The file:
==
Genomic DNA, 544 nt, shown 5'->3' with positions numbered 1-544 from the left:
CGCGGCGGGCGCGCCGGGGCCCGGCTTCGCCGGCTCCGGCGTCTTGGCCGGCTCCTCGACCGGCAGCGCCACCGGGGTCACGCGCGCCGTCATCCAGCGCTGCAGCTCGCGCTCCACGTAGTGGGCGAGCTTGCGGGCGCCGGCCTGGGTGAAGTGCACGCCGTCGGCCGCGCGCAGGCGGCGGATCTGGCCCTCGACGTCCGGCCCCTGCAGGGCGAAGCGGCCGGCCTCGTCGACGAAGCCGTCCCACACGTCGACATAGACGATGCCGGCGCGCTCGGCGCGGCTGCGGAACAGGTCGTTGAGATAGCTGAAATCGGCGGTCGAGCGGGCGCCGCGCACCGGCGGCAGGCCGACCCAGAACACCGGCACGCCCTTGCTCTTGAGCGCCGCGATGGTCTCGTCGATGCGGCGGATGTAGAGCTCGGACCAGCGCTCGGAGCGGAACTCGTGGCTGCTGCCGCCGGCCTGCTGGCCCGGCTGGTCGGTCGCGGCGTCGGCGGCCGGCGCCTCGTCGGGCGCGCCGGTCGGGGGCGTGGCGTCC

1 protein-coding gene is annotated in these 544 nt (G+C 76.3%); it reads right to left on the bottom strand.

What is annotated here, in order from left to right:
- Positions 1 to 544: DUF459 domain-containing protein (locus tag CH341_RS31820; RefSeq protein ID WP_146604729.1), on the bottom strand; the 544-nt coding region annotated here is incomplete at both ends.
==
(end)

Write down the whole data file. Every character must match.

Genomic DNA, 544 nt, shown 5'->3' with positions numbered 1-544 from the left:
CGCGGCGGGCGCGCCGGGGCCCGGCTTCGCCGGCTCCGGCGTCTTGGCCGGCTCCTCGACCGGCAGCGCCACCGGGGTCACGCGCGCCGTCATCCAGCGCTGCAGCTCGCGCTCCACGTAGTGGGCGAGCTTGCGGGCGCCGGCCTGGGTGAAGTGCACGCCGTCGGCCGCGCGCAGGCGGCGGATCTGGCCCTCGACGTCCGGCCCCTGCAGGGCGAAGCGGCCGGCCTCGTCGACGAAGCCGTCCCACACGTCGACATAGACGATGCCGGCGCGCTCGGCGCGGCTGCGGAACAGGTCGTTGAGATAGCTGAAATCGGCGGTCGAGCGGGCGCCGCGCACCGGCGGCAGGCCGACCCAGAACACCGGCACGCCCTTGCTCTTGAGCGCCGCGATGGTCTCGTCGATGCGGCGGATGTAGAGCTCGGACCAGCGCTCGGAGCGGAACTCGTGGCTGCTGCCGCCGGCCTGCTGGCCCGGCTGGTCGGTCGCGGCGTCGGCGGCCGGCGCCTCGTCGGGCGCGCCGGTCGGGGGCGTGGCGTCC

1 protein-coding gene is annotated in these 544 nt (G+C 76.3%); it reads right to left on the bottom strand.

What is annotated here, in order from left to right:
- Positions 1 to 544: DUF459 domain-containing protein (locus tag CH341_RS31820; RefSeq protein ID WP_146604729.1), on the bottom strand; the 544-nt coding region annotated here is incomplete at both ends.